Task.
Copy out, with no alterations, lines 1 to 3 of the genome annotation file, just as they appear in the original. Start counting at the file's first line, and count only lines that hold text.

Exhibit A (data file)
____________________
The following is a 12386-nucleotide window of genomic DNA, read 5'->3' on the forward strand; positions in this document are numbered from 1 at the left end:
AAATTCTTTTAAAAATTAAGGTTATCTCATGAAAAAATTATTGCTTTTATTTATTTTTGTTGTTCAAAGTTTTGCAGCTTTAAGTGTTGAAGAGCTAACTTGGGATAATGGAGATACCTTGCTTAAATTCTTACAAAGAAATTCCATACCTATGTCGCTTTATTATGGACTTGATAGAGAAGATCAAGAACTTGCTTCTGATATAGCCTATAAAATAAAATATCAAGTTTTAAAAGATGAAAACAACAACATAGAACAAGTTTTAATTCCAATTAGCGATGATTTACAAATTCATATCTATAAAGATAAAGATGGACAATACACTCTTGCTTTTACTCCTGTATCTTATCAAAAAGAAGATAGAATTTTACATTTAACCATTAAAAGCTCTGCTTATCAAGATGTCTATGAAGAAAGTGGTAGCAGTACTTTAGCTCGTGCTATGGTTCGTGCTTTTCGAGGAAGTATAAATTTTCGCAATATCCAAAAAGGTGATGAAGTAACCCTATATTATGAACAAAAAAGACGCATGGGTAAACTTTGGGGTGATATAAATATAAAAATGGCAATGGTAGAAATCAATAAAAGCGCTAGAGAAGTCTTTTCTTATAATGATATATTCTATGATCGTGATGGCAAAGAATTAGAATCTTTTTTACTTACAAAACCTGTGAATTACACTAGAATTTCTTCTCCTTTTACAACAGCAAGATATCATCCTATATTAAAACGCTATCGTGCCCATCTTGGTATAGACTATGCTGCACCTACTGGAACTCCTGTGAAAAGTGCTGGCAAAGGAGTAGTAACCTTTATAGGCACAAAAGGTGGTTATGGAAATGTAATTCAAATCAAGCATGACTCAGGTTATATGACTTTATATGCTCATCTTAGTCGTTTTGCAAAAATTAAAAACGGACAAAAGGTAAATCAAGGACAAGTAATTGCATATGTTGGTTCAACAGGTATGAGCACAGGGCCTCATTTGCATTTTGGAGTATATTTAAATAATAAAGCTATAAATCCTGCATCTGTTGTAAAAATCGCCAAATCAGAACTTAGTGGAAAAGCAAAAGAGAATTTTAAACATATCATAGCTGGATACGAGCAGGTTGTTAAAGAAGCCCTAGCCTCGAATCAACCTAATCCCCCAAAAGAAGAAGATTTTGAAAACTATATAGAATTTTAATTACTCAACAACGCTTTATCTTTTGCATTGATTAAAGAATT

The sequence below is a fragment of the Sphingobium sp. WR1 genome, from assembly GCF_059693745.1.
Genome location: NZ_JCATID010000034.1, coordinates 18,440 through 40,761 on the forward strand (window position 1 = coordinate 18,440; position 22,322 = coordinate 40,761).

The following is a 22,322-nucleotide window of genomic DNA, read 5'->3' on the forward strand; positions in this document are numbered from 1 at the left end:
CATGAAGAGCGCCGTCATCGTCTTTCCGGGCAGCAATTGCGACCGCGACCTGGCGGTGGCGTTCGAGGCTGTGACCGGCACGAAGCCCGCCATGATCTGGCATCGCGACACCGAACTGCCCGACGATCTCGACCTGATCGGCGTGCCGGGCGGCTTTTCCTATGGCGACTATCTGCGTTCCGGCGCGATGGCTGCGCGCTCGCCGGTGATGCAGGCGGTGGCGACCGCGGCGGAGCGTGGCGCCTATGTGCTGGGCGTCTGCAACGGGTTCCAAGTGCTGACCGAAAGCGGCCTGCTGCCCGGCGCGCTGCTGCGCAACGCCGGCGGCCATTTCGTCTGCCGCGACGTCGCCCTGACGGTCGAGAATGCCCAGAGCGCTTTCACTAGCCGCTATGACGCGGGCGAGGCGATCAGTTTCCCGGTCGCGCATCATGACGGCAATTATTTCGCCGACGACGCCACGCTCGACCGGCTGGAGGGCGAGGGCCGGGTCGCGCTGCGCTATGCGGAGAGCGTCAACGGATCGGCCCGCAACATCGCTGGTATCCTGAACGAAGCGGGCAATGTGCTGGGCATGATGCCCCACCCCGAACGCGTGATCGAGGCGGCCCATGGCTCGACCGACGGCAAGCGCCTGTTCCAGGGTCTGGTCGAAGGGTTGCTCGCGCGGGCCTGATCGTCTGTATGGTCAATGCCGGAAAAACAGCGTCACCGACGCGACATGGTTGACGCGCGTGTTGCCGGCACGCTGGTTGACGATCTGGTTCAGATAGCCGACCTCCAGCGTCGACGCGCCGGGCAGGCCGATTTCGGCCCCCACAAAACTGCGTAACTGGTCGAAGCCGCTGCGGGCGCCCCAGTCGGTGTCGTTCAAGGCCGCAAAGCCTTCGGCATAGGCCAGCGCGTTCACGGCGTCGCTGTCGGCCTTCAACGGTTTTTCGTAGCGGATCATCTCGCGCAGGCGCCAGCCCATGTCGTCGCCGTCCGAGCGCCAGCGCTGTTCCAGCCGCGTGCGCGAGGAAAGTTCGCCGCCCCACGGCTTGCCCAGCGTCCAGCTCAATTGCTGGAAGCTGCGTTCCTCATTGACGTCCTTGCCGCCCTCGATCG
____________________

The following is a 12386-nucleotide window of genomic DNA, read 5'->3' on the forward strand; positions in this document are numbered from 1 at the left end:
AAATTCTTTTAAAAATTAAGGTTATCTCATGAAAAAATTATTGCTTTTATTTATTTTTGTTGTTCAAAGTTTTGCAGCTTTAAGTGTTGAAGAGCTAACTTGGGATAATGGAGATACCTTGCTTAAATTCTTACAAAGAAATTCCATACCTATGTCGCTTTATTATGGACTTGATAGAGAAGATCAAGAACTTGCTTCTGATATAGCCTATAAAATAAAATATCAAGTTTTAAAAGATGAAAACAACAACATAGAACAAGTTTTAATTCCAATTAGCGATGATTTACAAATTCATATCTATAAAGATAAAGATGGACAATACACTCTTGCTTTTACTCCTGTATCTTATCAAAAAGAAGATAGAATTTTACATTTAACCATTAAAAGCTCTGCTTATCAAGATGTCTATGAAGAAAGTGGTAGCAGTACTTTAGCTCGTGCTATGGTTCGTGCTTTTCGAGGAAGTATAAATTTTCGCAATATCCAAAAAGGTGATGAAGTAACCCTATATTATGAACAAAAAAGACGCATGGGTAAACTTTGGGGTGATATAAATATAAAAATGGCAATGGTAGAAATCAATAAAAGCGCTAGAGAAGTCTTTTCTTATAATGATATATTCTATGATCGTGATGGCAAAGAATTAGAATCTTTTTTACTTACAAAACCTGTGAATTACACTAGAATTTCTTCTCCTTTTACAACAGCAAGATATCATCCTATATTAAAACGCTATCGTGCCCATCTTGGTATAGACTATGCTGCACCTACTGGAACTCCTGTGAAAAGTGCTGGCAAAGGAGTAGTAACCTTTATAGGCACAAAAGGTGGTTATGGAAATGTAATTCAAATCAAGCATGACTCAGGTTATATGACTTTATATGCTCATCTTAGTCGTTTTGCAAAAATTAAAAACGGACAAAAGGTAAATCAAGGACAAGTAATTGCATATGTTGGTTCAACAGGTATGAGCACAGGGCCTCATTTGCATTTTGGAGTATATTTAAATAATAAAGCTATAAATCCTGCATCTGTTGTAAAAATCGCCAAATCAGAACTTAGTGGAAAAGCAAAAGAGAATTTTAAACATATCATAGCTGGATACGAGCAGGTTGTTAAAGAAGCCCTAGCCTCGAATCAACCTAATCCCCCAAAAGAAGAAGATTTTGAAAACTATATAGAATTTTAATTACTCAACAACGCTTTATCTTTTGCATTGATTAAAGAATT

The sequence below is a fragment of the Sphingobium sp. WR1 genome, from assembly GCF_059693745.1.